A few decades ago, Linda Penkala earned her living as a jockey, riding horses at speeds of up to 40 miles an hour around Belmont Park. But after the Long Island, N.Y., native gave birth to her first child, she decided to look for another lucrative way to use her hands.

"I have strong hands. The only other thing I wanted to learn was massage," Penkala, 46, said. "Now, my ministry is to touch people, not horses."

After taking classes to become certified in massage therapy, Penkala started Corporate Pit Stop out of her Laurel home, offering stress-relieving massages in the workplace. Penkala and her two part-time employees visit businesses, such as Sandy Spring National Bank in Olney and the Columbia marketing research firm Arbitron, to provide 15-minute chair massages.

Corporate Pit Stop is part of a growing trend of companies catering to employers who are looking for ways to reduce workplace stress and reward employees with something other than a traditional gift certificate or a bonus.

In Ellicott City, a certified therapist offers on-site sessions in shiatsu, a Japanese style of massage akin to acupuncture but without needles. At Baltimore-Washington International Airport in Anne Arundel County, a massage stand offers passengers a respite from long waits.

More than 140,000 therapists give massages and other relaxation treatments, according to Associated Bodywork and Massage Professionals, a 35,000-member industry organization in Evergreen, Colo.

Penkala said she has six corporate clients across the region. She charges $70 an hour, with a minimum visit of two hours. She and her employees use a cushioned, wooden massage chair. In short sessions, she kneads, rubs and presses the backs, shoulders and arms while acoustic jazz and other soothing music plays.

"It's a great perk," Penkala said. "Most people are behind phones and computers. People who really value their health, they'll jump on the chair in a heartbeat. It takes you out of the [rat] race for 15 minutes."

Rita Woodward, benefits manager for the corporate office of Sandy Spring, said the bank started offering massages in 1998 after officials met Penkala at a business function. Now, once a month, a Corporate Pit Stop representative gives massages to more than a dozen employees in a dimly lit conference room at the bank's corporate headquarters.

Corporate Pit Stop also visits the bank's branches in Howard, Prince George's, Anne Arundel and Montgomery counties, Woodward said.

"Everybody's rushed these days. This is a way to do something nice for the employees to show that we are concerned about their well-being," Woodward said. "Everybody just raves about it. We never have trouble finding people to fill up the [massage] time slots."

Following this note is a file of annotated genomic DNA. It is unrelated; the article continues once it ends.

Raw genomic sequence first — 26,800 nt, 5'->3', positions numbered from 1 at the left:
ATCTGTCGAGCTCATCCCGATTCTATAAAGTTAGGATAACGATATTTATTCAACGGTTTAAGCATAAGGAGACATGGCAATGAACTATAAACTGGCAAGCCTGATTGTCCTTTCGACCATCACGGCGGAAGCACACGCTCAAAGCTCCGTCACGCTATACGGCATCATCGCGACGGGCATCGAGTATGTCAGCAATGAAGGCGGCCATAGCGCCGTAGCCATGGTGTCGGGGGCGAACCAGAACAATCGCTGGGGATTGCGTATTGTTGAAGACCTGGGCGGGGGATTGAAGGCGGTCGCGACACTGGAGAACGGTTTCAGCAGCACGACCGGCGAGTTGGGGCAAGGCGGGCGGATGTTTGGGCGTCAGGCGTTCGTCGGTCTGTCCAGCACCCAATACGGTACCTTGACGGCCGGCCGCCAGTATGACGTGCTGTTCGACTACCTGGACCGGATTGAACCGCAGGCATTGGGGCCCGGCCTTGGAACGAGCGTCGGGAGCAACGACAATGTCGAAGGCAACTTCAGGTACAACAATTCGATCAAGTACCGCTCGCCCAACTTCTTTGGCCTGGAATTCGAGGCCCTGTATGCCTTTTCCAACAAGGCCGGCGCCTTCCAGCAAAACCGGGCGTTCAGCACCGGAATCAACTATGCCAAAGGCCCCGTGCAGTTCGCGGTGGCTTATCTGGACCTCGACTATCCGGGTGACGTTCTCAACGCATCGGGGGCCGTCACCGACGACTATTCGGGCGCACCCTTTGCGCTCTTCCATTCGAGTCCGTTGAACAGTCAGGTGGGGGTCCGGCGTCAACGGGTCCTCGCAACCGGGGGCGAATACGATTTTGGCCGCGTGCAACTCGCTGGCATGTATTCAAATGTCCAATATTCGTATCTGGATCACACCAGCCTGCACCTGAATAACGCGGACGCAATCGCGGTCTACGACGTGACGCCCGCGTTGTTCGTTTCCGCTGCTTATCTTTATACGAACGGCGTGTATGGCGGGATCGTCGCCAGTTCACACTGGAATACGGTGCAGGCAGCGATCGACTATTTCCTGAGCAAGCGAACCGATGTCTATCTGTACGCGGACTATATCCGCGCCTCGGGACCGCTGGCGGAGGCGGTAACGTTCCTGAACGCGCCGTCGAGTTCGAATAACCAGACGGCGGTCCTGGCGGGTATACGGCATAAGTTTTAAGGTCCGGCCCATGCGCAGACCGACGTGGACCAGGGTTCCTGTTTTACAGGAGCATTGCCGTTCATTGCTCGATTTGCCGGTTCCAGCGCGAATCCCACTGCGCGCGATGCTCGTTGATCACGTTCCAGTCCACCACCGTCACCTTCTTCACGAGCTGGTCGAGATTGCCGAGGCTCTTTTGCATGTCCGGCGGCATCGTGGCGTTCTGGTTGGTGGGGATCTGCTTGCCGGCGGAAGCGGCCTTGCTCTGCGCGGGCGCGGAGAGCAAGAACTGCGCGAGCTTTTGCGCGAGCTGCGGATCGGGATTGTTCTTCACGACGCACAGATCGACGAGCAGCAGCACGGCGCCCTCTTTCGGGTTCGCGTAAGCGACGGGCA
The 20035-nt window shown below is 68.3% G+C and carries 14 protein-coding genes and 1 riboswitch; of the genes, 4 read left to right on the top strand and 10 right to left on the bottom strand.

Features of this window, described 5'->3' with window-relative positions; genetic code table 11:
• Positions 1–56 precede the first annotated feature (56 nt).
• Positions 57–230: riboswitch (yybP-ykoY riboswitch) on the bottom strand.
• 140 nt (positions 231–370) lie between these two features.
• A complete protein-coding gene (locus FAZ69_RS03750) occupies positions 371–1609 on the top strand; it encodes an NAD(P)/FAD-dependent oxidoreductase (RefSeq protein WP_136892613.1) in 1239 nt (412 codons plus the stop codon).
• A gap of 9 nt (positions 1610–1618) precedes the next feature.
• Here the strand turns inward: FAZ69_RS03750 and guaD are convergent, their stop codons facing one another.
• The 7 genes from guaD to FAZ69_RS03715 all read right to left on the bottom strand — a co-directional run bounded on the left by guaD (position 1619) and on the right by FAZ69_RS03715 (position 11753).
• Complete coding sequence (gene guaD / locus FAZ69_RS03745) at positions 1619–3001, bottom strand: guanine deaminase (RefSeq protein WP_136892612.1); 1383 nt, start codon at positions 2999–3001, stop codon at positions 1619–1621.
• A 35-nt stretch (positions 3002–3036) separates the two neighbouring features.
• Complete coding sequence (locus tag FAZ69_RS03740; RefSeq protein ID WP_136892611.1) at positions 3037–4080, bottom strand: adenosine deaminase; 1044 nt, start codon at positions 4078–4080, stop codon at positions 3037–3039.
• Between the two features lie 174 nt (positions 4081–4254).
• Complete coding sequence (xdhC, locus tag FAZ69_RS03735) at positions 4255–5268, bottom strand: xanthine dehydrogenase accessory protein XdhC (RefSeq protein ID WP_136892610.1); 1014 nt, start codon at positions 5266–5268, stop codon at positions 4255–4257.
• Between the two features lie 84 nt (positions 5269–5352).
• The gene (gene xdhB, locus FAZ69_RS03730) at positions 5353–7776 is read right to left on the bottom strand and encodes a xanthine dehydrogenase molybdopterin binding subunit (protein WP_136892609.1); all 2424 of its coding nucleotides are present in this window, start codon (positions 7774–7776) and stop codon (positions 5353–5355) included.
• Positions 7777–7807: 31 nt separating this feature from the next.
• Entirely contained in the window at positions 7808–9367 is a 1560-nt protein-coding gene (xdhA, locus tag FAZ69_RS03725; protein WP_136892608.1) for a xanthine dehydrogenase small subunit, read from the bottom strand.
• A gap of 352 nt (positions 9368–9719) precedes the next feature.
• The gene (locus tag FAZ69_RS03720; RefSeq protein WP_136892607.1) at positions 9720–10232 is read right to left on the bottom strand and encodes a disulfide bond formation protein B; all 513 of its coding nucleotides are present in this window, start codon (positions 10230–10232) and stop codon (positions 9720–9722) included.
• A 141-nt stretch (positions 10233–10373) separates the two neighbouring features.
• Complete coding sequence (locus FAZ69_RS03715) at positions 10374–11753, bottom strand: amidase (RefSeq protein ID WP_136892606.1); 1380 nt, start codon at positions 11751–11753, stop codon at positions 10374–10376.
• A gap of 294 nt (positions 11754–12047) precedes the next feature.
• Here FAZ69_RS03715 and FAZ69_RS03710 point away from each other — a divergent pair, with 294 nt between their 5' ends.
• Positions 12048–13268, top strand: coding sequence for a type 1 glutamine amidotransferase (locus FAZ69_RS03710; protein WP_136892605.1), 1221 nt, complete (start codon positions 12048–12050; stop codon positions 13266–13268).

In 1994, Jackie Hoerichs, of Ellicott City, started her therapy business, known as Shiatsu With Jackie, after graduating from the Ohashi Institute in New York, which specializes in Asian therapies. Four years later, she changed the name to On-Site Shiatsu, to help her focus more on business clients. She said she has about 50 to 60 active individual and corporate clients. Of those, 20 are companies, accounting for 60 percent of her income.

"I realized that if people can relax at work, they can relax anywhere," Hoerichs said.

She has held sessions for workers at the Howard County Health Department, Howard County Community College and Johns Hopkins Applied Physics Laboratory in Laurel. Hoerichs will soon start seeing clients at Farmers & Mechanics Bank. She charges $75 an hour.

In Hoerichs' sessions, employees lie down on a shiatsu mat or sit in a chair while she leans on them with her hands to relieve tension.

Companies "are looking for a way to reward employees that has residual benefits in the workplace," Hoerichs said. "If you give them time off, you're shooting yourself in the foot because they're not there to work. Most companies are very eager when they realize that this is an option for them, and it's financially viable."

Recently, executives of EpiTech, a nine-employee corporate training company in Columbia, scheduled a visit from Hoerichs, said co-owner Suzanne Menard. The company plans to offer shiatsu sessions monthly to workers, who spend most of their time typing on computers, Menard said.

"It was a very great stress-reliever. I think it's definitely something that our employees will like," Menard said. "How could you not?"

Tamara Morris, of Corporate Pit Stop, gives a massage to Jose M. Rivera, an architect at Stephens, Aylward & Associates in Beltsville. The company is part of a growing sector catering to employers offering relaxing perks.